Summary: Agnes Chindimba is the founder of Deaf Women Included—DWI—a nonpartisan organization that champions the lives of deaf people in Zimbabwe. Through DWI, Chindimba has organized training programs, mobilized resources for the deaf to start small businesses, and educated them to be able to register to vote. During this time, she and her colleagues have been harassed by local police who don’t want them recruiting voters.
Profile: Life is not easy when you’re deaf. Agnes Chindimba certainly knows that; she’s been deaf since she was 14. But Chindimba sees her deafness more of a calling than a handicap; she advocates for other deaf people in Zimbabwe. And deaf people are particularly vulnerable around election time.
“If you are deaf,” she says about voting, “you struggle to understand things, as there are usually no interpreters.” And the campaigns are no less difficult: “I would want the person I would be giving my vote to involve me in his/her campaigns by providing interpretation services at rallies so that I can make an informed decision.”
Everywhere she looked in the disabled community, Chindimba saw need. So in 2013, she founded Deaf Women Included—DWI. “We are a membership-based organization,” says Chindimba, “and so far I have helped establish a number of initiatives across the country.” It’s all in the name of inclusion—helping deaf people become a part of the larger community.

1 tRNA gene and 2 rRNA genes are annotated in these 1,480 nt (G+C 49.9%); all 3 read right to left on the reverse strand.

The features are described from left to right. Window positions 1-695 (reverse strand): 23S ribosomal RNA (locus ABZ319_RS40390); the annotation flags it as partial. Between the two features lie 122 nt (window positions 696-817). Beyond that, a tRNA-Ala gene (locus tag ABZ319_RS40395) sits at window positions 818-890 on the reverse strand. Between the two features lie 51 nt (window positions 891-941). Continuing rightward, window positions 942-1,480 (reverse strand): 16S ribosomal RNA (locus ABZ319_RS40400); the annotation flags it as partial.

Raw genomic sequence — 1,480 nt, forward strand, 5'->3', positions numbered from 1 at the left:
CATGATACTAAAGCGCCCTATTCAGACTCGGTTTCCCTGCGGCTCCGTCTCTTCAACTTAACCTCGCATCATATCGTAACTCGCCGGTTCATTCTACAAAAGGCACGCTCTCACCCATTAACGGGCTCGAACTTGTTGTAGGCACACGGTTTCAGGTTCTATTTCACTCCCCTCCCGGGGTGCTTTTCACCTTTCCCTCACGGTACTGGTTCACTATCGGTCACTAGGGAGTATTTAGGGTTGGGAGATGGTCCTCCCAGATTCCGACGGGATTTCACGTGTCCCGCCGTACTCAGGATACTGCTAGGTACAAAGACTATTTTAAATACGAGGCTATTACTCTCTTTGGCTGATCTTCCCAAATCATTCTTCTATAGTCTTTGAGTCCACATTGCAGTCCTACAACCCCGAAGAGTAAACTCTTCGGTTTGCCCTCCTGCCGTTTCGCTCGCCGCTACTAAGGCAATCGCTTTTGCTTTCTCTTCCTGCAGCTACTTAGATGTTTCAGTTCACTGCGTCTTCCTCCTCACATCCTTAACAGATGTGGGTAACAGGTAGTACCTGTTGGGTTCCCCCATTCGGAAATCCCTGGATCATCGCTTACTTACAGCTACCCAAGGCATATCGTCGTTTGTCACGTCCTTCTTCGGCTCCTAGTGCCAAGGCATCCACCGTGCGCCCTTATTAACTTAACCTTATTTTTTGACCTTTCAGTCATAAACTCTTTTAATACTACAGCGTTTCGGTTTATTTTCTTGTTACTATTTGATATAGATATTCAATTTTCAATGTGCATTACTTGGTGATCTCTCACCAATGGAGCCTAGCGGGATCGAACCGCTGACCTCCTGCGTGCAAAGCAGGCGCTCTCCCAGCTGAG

There are, however, obstacles. Chindimba and other DWI members have risked assaults from police officers who don’t want her organizing voter education campaigns: “There have been cases of harassment of our members by municipal police officers who demand bribes.I myself have been harassed in the Central Business District whilst working with some of our members. We have been working toward peaceful engagement so that deaf people conduct their work in a conducive environment.”
Chindimba also points out that deaf people are especially affected when violence breaks out: “If you are deaf, you wouldn’t know what is going on until it is too late.”
Agnes Chindimba has become a sparkling example of triumph over adversity. Facing frequent misunderstanding and occasional hostility, she has put on training programs, collected money from donors to help deaf people start small businesses, and of course mobilized them to register to vote.
She is deaf, and she is strong.